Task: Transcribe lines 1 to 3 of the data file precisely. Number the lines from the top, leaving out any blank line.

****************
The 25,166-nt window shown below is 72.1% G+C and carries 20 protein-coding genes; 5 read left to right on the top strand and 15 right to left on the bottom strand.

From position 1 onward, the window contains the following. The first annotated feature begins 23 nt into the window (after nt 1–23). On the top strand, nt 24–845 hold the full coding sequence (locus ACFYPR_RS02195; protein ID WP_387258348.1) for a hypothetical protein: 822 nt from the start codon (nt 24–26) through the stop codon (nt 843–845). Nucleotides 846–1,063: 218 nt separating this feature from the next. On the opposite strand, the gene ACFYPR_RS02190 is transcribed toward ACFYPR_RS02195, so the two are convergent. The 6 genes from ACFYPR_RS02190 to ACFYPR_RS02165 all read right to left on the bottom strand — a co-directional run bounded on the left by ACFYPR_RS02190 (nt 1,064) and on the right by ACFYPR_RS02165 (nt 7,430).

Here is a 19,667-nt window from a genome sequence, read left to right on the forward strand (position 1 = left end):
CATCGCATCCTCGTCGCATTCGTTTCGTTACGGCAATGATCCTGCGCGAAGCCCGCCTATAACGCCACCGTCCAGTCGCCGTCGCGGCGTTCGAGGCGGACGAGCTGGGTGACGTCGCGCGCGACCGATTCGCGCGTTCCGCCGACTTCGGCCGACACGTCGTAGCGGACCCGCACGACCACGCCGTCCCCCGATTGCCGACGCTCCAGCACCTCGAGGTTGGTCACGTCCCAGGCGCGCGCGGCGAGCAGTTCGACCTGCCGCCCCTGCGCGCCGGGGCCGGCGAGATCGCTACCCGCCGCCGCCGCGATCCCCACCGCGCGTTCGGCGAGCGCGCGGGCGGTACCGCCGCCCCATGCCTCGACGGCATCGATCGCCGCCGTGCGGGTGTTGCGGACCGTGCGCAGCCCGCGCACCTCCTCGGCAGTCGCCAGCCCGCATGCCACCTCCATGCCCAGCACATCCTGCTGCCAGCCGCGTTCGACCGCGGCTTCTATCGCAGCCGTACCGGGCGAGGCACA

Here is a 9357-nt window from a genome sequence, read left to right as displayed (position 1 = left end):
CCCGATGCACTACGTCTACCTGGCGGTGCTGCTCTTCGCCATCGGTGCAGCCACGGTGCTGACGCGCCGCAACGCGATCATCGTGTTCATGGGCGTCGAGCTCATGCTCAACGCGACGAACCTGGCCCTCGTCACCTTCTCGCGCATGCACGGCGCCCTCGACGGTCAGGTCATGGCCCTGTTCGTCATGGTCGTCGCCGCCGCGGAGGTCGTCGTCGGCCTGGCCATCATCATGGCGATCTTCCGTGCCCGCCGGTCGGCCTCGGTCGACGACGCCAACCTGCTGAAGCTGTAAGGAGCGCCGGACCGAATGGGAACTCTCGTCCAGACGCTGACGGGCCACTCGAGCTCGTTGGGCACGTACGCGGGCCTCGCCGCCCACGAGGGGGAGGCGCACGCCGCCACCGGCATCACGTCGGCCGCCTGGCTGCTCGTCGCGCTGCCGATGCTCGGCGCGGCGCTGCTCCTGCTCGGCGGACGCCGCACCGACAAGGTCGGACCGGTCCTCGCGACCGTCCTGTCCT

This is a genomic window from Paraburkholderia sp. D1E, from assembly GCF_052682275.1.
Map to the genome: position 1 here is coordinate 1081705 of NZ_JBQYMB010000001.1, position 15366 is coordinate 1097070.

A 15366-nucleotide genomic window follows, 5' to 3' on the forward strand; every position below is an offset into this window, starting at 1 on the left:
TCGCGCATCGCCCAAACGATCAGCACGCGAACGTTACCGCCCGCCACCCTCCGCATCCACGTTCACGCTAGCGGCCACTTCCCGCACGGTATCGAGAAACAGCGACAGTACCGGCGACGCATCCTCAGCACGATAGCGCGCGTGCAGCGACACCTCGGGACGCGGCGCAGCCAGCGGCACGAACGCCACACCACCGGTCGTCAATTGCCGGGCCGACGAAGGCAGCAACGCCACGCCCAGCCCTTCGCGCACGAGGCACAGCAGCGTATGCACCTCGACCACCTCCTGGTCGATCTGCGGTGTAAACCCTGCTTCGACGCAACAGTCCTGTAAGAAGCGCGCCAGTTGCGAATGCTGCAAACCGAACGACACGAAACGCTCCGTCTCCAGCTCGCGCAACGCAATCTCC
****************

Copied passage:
The 25,166-nt window shown below is 72.1% G+C and carries 20 protein-coding genes; 5 read left to right on the top strand and 15 right to left on the bottom strand.

From position 1 onward, the window contains the following. The first annotated feature begins 23 nt into the window (after nt 1–23). On the top strand, nt 24–845 hold the full coding sequence (locus ACFYPR_RS02195; protein ID WP_387258348.1) for a hypothetical protein: 822 nt from the start codon (nt 24–26) through the stop codon (nt 843–845). Nucleotides 846–1,063: 218 nt separating this feature from the next. On the opposite strand, the gene ACFYPR_RS02190 is transcribed toward ACFYPR_RS02195, so the two are convergent. The 6 genes from ACFYPR_RS02190 to ACFYPR_RS02165 all read right to left on the bottom strand — a co-directional run bounded on the left by ACFYPR_RS02190 (nt 1,064) and on the right by ACFYPR_RS02165 (nt 7,430).

Here is a 19,667-nt window from a genome sequence, read left to right on the forward strand (position 1 = left end):